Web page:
When I first moved to the South, I was told tales of a mystical isle off the coast of south Georgia where wild horses frolic freely down the beach.  I thought my new southern friends were pulling my leg and capitalizing on my Midwestern gullibility until a Google search proved to me that this magical place called Cumberland Island truly does exist.

Fast forward to the present day – nine years later, and I have FINALLY checked Cumberland Island off my list.  Why did I wait so long to visit?  It wasn’t for lack of trying… it was due to lack of planning.  The handful of times I tried to plan a trip to Cumberland I found out (the hard way) that both the camping sites and the ferry tickets to/from the island sell out well in advance.  There is no bridge connecting Cumberland to the mainland, therefore, the only way to the island is by the ferry or a boat.


Additionally, the entire island only offers two lodging options – be one with nature and camp, or book a room at the elegant Greyfield Inn, where prices start at $475.00 a night with a two night minimum.  Needless to say, we chose the former.


Cumberland island is slightly larger than Manhattan and it has three separate and distinct ecosystems: beach, forest and marsh.  Because of this, the island is home to a plethora of wild animals including turkeys, mink, alligators, wild boars, armadillo, turkeys…and of course, the animal that inspired my trip to the island, wild horses!


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Cumberland is perhaps the most unique place I have traveled to in the United States.  Aside from the wide array of animals that inhabit the island, Cumberland is also home to ruins.  Not ancient ruins by any definition of the word, but ruins nonetheless, from the Carnegie era. Thomas Carnegie began building his Dungeness mansion in 1884, but the mansion was more or less abandoned by the family when the Great Depression hit and it was burned to the ground by a poacher in 1959.  (Interestingly, the mansion by the same name, which occupied the same property prior to Carnegie’s home being built, also met its demise by a fire nearly 100 years earlier).


It may sound like a cop-out, but Cumberland is one of those places which pictures do not do justice.  My first thought upon my arrival was that I had stepped straight onto a Southern movie set.  The island’s pathways are lined with tall oak trees dripping with Spanish moss.



As if the flora doesn’t create enough natural beauty, the fauna is the icing on the cake – those wild horses I keep writing about!  Prior to my trip, I was especially nervous that I wouldn’t be privy to a horse siting.  Luckily, my fears were unfounded.  In fact, your chances of not seeing a horse while on the island are rare – there are close to 150 wild horses on the 17.5 mile long island.  Not only did we see the horses walking down the pathways to the beach and near the Dungeness ruins, but we also had sightings near our campsite.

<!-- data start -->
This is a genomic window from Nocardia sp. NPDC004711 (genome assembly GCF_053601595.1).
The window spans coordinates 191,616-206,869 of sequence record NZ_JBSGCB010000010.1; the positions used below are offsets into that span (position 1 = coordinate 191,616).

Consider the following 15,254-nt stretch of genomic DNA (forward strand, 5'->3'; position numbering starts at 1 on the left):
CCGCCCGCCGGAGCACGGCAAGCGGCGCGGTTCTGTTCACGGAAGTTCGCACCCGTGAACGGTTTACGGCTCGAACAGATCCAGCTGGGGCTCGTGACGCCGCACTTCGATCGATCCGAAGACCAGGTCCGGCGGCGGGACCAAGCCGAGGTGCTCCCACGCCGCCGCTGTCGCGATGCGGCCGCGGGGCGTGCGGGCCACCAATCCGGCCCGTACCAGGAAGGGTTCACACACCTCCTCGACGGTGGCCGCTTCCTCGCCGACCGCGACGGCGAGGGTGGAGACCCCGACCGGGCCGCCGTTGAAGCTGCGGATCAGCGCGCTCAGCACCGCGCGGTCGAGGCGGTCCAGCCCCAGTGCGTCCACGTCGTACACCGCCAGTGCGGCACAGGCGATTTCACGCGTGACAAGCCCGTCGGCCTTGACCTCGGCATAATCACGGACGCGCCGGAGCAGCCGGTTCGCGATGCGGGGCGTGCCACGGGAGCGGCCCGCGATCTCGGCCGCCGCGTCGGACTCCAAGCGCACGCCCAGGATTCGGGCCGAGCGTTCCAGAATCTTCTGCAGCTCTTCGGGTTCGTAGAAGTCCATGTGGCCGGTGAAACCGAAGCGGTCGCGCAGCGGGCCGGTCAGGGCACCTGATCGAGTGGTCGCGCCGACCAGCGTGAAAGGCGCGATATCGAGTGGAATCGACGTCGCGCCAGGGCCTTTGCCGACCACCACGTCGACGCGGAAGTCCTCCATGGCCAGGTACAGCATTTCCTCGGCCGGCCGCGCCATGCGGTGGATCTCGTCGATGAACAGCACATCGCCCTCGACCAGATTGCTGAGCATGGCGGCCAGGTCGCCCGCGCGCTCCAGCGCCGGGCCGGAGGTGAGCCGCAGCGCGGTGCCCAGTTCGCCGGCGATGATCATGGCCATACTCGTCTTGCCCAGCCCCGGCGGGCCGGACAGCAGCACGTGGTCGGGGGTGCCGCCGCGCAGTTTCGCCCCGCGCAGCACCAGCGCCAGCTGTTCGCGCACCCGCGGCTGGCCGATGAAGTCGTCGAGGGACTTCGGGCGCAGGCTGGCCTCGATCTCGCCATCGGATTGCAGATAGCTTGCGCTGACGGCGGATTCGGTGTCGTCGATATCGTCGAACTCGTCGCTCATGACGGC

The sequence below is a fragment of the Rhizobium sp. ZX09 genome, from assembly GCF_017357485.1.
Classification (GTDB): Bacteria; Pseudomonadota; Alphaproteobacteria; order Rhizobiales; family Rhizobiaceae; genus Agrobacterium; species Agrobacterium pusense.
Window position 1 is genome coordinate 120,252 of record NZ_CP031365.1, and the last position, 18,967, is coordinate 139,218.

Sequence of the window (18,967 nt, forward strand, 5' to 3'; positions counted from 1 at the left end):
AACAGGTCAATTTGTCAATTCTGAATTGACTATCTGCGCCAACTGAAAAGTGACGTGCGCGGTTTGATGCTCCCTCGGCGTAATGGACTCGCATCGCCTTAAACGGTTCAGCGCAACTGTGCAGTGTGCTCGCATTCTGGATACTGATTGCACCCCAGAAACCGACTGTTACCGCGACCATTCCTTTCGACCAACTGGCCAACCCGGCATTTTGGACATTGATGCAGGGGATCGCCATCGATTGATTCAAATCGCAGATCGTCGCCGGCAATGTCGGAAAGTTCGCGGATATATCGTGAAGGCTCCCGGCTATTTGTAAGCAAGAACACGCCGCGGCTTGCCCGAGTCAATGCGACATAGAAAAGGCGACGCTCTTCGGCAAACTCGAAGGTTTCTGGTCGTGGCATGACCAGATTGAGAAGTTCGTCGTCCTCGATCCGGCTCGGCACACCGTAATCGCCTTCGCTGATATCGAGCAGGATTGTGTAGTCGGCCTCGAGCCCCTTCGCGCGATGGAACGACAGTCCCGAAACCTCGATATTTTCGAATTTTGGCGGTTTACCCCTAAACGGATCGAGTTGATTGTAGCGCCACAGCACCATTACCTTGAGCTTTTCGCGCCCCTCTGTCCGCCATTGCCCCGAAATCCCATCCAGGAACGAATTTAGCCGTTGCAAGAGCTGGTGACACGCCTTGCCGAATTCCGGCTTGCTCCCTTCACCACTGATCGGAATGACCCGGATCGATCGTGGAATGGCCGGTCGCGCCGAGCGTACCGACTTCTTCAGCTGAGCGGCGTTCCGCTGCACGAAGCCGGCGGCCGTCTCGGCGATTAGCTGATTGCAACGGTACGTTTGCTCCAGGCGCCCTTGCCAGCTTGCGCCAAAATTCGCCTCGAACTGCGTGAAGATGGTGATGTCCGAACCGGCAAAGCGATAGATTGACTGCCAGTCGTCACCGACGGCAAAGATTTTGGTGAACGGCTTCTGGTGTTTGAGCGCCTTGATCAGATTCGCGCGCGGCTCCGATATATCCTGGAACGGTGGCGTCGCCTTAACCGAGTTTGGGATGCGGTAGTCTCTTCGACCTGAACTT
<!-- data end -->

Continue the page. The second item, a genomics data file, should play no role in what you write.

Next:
My favorite moment of the trip was when we walked out to the beach after dusk.  The purpose of our moonlit stroll was to see whether we could catch a glimpse of any newly hatched sea turtles clumsily making their way to the ocean. (Yes – Cumberland is also in the midst of sea turtle hatching territory).  We were so engrossed in our searching for hatchlings that we didn’t even notice the pair of horses gracefully (and quietly) trotting next to us, parallel to the beach.  Of course I had left my SLR in the tent and only had my iphone camera with me (typical), causing me to miss what quite possibly could have been one of my favorite travel photos to date – the feral horses walking down the beach with the ocean behind them and the moon above.  (Sigh.) Regardless, the picture lives on in my memory, and I can assure you – it’s spectacular.


Have I sold you on this pristine National Seashore?


If so, here is what you should know before you go:

  • The ferry dock to the island is approximately 30 minutes from the Jacksonville airport, or just over 1.5 hours from the Savannah/Hilton Head airport.
  • The ferry to Cumberland leaves from St. Mary’s, GA.  Remember to book your ferries and campsites in advance.  The campsite cost is $4 per person per day, and the ferry cost is $20 per person.
  • You have two choices for camping: Sea Camp is a non-primitive campsite with running water and bathrooms which is about a 1/2 mile hike from the ferry dock.  If you wouldn’t consider yourself “super outdoorsy” or an avid camper/hiker, this is where you should camp.  Cumberland also has more primitive hike-in camping sites which are a 5+ mile hike from the dock.  There are no bathroom facilities, and the water at these sites need to be treated before drinking.
  • Nothing is sold on the island.  That means you must bring everything you need with you.  When you leave the island you also have to take all your trash with you as there are no trash cans on the island. (I would recommend that you pack extra trash bags because even if you hang your trash like we did, the chances of the raccoons getting into it are very high).
  • That said, you may want to bring cash to rent bikes, which is a great way to explore the island.
  • Bring your bathing suit and sunscreen – you are at the beach, after all!  We were surprised at how beautiful and secluded the Cumberland beaches were.
  • Bring LOTS of bug spray.  If you’re camping, you’re in the wilderness.  I traveled to the island in August and the mosquitos, ticks and ants were abundant.
  • Don’t forget your camera.  I’m certain that the island will delight and surprise you, much like it did for me.


Where is the most unique place in the United States that you have visited?